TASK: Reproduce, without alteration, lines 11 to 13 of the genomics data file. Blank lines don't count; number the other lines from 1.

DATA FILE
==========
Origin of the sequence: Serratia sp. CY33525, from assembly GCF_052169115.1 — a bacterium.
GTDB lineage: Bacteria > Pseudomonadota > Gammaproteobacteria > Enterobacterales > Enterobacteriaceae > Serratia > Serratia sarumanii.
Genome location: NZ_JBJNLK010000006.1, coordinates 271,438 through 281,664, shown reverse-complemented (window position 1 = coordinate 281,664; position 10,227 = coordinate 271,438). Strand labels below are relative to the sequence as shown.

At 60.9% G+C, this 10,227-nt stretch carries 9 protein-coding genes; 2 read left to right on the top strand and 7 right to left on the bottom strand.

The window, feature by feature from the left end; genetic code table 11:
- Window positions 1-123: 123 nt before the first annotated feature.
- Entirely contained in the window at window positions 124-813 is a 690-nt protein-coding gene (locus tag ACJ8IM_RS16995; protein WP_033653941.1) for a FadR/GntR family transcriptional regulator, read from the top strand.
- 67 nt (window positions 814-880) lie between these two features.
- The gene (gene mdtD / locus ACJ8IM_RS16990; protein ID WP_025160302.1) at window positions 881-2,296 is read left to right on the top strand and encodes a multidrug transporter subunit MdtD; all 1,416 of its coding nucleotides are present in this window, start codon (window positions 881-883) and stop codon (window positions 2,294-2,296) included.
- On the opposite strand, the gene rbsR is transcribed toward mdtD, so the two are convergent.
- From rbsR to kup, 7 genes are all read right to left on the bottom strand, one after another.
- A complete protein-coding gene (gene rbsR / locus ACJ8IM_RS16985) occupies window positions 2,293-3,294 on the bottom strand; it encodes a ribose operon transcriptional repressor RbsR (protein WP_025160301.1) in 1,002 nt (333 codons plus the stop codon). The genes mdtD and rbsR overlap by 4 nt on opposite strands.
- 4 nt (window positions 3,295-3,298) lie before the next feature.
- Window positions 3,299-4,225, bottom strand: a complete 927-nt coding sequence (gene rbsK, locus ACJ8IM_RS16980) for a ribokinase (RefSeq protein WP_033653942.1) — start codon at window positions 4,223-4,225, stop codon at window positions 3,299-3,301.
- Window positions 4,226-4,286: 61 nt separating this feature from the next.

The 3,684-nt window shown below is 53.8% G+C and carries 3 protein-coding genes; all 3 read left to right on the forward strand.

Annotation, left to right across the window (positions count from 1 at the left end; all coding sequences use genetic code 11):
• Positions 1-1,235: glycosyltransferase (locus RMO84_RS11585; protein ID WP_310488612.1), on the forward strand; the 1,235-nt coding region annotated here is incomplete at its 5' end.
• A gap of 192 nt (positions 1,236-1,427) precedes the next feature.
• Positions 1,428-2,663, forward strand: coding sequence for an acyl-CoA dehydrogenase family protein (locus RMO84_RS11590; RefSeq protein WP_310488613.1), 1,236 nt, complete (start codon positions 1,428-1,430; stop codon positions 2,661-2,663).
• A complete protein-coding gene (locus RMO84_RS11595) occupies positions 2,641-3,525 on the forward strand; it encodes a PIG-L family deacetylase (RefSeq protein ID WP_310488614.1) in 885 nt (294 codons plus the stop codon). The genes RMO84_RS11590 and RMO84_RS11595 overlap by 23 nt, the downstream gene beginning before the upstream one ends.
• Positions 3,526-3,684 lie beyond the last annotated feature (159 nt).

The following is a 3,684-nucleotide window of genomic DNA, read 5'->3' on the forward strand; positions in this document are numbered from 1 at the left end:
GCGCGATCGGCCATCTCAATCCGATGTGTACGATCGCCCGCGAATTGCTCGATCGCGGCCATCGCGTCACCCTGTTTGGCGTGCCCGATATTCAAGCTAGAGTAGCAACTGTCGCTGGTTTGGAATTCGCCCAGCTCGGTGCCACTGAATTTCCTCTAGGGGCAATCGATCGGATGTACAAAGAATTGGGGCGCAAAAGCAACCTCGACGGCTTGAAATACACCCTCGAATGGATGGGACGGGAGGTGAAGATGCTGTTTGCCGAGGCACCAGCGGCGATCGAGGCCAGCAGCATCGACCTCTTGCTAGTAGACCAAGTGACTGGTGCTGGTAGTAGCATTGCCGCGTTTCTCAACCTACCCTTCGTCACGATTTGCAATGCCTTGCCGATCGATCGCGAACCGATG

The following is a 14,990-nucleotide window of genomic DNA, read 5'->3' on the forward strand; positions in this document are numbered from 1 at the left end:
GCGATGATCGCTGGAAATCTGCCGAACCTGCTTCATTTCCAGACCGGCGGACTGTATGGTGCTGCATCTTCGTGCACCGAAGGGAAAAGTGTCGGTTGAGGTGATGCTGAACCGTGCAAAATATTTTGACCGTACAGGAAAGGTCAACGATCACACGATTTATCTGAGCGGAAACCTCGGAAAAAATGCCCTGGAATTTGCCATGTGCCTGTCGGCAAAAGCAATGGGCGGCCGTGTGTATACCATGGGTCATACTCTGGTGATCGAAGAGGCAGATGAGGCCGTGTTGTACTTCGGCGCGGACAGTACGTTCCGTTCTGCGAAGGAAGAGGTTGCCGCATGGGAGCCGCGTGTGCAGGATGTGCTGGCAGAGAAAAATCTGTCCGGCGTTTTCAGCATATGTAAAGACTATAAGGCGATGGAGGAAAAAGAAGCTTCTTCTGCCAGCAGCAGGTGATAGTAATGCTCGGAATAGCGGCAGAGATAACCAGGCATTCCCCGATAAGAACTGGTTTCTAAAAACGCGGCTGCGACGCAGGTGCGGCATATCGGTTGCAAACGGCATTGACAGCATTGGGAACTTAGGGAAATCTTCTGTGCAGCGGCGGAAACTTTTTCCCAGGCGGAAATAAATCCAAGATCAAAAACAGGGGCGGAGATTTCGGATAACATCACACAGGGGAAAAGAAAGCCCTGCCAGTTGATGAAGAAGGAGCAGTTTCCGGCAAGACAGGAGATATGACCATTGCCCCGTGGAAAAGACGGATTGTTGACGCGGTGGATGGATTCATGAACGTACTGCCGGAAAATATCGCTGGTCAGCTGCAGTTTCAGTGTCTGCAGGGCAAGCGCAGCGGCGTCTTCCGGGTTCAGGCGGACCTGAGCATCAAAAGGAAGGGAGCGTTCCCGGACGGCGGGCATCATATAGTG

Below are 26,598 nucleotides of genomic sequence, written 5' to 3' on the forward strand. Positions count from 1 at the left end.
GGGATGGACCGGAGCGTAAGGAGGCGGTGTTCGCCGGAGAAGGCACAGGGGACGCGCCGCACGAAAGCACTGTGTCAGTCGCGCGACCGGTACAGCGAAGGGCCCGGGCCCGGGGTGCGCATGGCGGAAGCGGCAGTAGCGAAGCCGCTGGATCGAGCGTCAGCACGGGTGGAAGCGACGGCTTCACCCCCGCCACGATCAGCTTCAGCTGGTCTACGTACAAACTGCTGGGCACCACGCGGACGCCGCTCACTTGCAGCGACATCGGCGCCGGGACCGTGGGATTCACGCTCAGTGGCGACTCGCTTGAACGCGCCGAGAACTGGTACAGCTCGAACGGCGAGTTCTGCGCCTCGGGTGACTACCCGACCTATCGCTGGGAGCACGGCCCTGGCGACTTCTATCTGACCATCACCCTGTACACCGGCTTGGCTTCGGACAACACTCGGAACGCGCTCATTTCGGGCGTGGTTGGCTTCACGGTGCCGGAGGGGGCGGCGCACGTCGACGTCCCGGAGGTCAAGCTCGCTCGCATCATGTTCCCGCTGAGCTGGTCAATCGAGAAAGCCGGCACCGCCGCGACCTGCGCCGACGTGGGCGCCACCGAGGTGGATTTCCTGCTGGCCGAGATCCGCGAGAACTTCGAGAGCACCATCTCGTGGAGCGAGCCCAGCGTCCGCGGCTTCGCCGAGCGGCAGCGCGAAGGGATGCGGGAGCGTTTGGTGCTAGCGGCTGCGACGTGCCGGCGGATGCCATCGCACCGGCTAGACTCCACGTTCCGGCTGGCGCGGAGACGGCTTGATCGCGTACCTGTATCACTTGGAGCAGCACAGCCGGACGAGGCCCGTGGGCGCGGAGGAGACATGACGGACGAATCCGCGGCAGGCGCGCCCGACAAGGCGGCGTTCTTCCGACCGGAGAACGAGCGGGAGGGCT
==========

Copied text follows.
- From rbsR to kup, 7 genes are all read right to left on the bottom strand, one after another.
- A complete protein-coding gene (gene rbsR / locus ACJ8IM_RS16985) occupies window positions 2,293-3,294 on the bottom strand; it encodes a ribose operon transcriptional repressor RbsR (protein WP_025160301.1) in 1,002 nt (333 codons plus the stop codon). The genes mdtD and rbsR overlap by 4 nt on opposite strands.
- 4 nt (window positions 3,295-3,298) lie before the next feature.